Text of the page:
8. ^ a b c d Shah NH, Aizenman E (February 2014). "Voltage-gated potassium channels at the crossroads of neuronal function, ischemic tolerance, and neurodegeneration". Translational Stroke Research. 5 (1): 38–58. PMC 3946373Freely accessible. PMID 24323720. doi:10.1007/s12975-013-0297-7. 
  9. ^ a b c "Potassium channel, voltage-dependent, beta subunit, KCNAB1 (IPR005400)". InterPro. EMBL-EBI. Retrieved 2017-04-04. 
  10. ^ a b c d e Wray D (May 2004). "The roles of intracellular regions in the activation of voltage-dependent potassium channels". European Biophysics Journal. 33 (3): 194–200. PMID 14608450. doi:10.1007/s00249-003-0363-2. 
  11. ^ a b c Patel R, Sesti F (May 2016). "Oxidation of ion channels in the aging nervous system". Brain Research. 1639: 174–85. PMID 26947620. doi:10.1016/j.brainres.2016.02.046. 
  12. ^ a b Wray D (March 2009). "Intracellular regions of potassium channels: Kv2.1 and heag". European Biophysics Journal. 38 (3): 285–92. PMID 18607586. doi:10.1007/s00249-008-0354-4. 
  13. ^ Sesti F (March 2016). "Oxidation of K(+) Channels in Aging and Neurodegeneration". Aging and Disease. 7 (2): 130–5. PMC 4809605Freely accessible. PMID 27114846. doi:10.14336/AD.2015.0901. 
  14. ^ Murakoshi H, Trimmer JS (March 1999). "Identification of the Kv2.1 K+ channel as a major component of the delayed rectifier K+ current in rat hippocampal neurons" (PDF). The Journal of Neuroscience. 19 (5): 1728–35. PMID 10024359. 
  15. ^ Joseph BK, Thakali KM, Moore CL, Rhee SW (April 2013). "Ion channel remodeling in vascular smooth muscle during hypertension: Implications for novel therapeutic approaches". Pharmacological Research. 70 (1): 126–38. PMC 3607210Freely accessible. PMID 23376354. doi:10.1016/j.phrs.2013.01.008. 
  16. ^ Yang SN, Shi Y, Yang G, Li Y, Yu J, Berggren PO (November 2014). "Ionic mechanisms in pancreatic β cell signaling". Cellular and Molecular Life Sciences. 71 (21): 4149–77. PMID 25052376. doi:10.1007/s00018-014-1680-6. 
  17. ^ Wu, X. (2013). "Molecular mechanisms underlying the apoptotic effect of KCNB1 K+ channel oxidation.". J Biol Chem. 288 (6): 4128–4134. doi:10.1074/jbc.M112.440933.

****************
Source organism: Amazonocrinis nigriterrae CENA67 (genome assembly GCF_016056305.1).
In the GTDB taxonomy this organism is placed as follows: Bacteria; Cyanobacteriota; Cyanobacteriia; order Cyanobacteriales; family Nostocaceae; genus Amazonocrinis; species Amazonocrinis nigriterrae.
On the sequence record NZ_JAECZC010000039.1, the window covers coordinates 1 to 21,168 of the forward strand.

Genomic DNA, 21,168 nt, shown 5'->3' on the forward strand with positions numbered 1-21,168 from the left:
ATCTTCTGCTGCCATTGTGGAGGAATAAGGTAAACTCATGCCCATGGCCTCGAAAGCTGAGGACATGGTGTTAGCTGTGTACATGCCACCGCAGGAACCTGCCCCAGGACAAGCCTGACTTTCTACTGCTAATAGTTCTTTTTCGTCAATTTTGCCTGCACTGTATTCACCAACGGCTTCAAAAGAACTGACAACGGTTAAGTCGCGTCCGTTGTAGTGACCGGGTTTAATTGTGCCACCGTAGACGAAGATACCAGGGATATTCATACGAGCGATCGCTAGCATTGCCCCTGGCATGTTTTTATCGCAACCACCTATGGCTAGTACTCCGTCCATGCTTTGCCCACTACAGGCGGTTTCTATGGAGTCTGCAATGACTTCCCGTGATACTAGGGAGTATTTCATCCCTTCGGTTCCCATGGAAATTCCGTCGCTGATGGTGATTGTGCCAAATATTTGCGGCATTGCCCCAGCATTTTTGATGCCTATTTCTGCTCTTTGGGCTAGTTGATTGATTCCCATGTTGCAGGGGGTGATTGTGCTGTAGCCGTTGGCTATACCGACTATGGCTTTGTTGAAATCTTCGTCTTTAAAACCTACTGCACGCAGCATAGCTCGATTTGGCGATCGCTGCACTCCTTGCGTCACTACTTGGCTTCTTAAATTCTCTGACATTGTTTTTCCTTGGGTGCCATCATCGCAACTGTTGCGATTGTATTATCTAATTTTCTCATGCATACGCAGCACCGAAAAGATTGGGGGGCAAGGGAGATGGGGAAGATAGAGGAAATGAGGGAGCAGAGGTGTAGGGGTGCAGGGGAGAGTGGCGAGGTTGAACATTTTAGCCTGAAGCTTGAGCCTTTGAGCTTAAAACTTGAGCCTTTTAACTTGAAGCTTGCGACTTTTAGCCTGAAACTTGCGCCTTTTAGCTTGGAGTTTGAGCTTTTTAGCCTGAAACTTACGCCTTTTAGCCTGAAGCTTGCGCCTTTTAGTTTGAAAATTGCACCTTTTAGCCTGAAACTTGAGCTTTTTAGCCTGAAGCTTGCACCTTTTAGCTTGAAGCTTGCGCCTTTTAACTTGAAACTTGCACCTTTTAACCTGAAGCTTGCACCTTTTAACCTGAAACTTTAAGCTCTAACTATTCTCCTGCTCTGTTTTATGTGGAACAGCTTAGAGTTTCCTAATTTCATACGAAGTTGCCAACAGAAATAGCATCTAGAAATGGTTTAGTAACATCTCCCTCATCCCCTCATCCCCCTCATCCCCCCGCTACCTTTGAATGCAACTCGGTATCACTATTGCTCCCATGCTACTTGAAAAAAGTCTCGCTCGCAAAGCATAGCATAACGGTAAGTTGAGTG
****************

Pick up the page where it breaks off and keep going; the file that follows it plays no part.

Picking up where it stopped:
18. ^ Cotella, D. (2012). "Toxic role of K+ channel oxidation in mammalian brain". J. Neurosci. 32 (12): 4133–4144. doi:10.1523/JNEUROSCI.6153-11.2012. 
  19. ^ Yu, W. (2017). "Oxidation of KCNB1 potassium channels triggers apoptotic integrin signaling in the brain.". Cell Death Dis. 8 (4): e2737. doi:10.1038/cddis.2017.160. 
  20. ^ Swartz KJ (February 2007). "Tarantula toxins interacting with voltage sensors in potassium channels". Toxicon. 49 (2): 213–30. PMC 1839852Freely accessible. PMID 17097703. doi:10.1016/j.toxicon.2006.09.024. 
  21. ^ Quinn CC, Begenisich T (2017-04-12). "Pharmacology and surface electrostatics of the K channel outer pore vestibule". The Journal of Membrane Biology. 212 (1): 51–60. PMC 1784061Freely accessible. PMID 17206516. doi:10.1007/s00232-006-0039-9. 
  22. ^ Peers C, Boyle JP (February 2015). "Oxidative modulation of K+ channels in the central nervous system in neurodegenerative diseases and aging". Antioxidants & Redox Signaling. 22 (6): 505–21. PMID 25333910. doi:10.1089/ars.2014.6007. 
  23. ^ Keblesh J, Hu D, Xiong H (March 2009). "Voltage-gated potassium channels in human immunodeficiency virus type-1 (HIV-1)-associated neurocognitive disorders". Journal of Neuroimmune Pharmacology. 4 (1): 60–70. PMC 3974578Freely accessible. PMID 18459047. doi:10.1007/s11481-008-9106-6. 
  24. ^ Kondratskyi A, Kondratska K, Skryma R, Prevarskaya N (October 2015). "Ion channels in the regulation of apoptosis". Biochimica et Biophysica Acta. Membrane Channels and Transporters in Cancers. 1848 (10 Pt B): 2532–46. PMID 25450339. doi:10.1016/j.bbamem.2014.10.030. 
  25. ^ Ottschytsch N, Raes A, Van Hoorick D, Snyders DJ (June 2002). "Obligatory heterotetramerization of three previously uncharacterized Kv channel alpha-subunits identified in the human genome". Proceedings of the National Academy of Sciences of the United States of America. 99 (12): 7986–91. PMC 123007Freely accessible. PMID 12060745. doi:10.1073/pnas.122617999. 
  26. ^ Peretz A, Gil-Henn H, Sobko A, Shinder V, Attali B, Elson A (August 2000). "Hypomyelination and increased activity of voltage-gated K(+) channels in mice lacking protein tyrosine phosphatase epsilon". The EMBO Journal. 19 (15): 4036–45. PMC 306594Freely accessible. PMID 10921884. doi:10.1093/emboj/19.15.4036. 

Further reading[edit]

External links[edit]

This article incorporates text from the United States National Library of Medicine, which is in the public domain.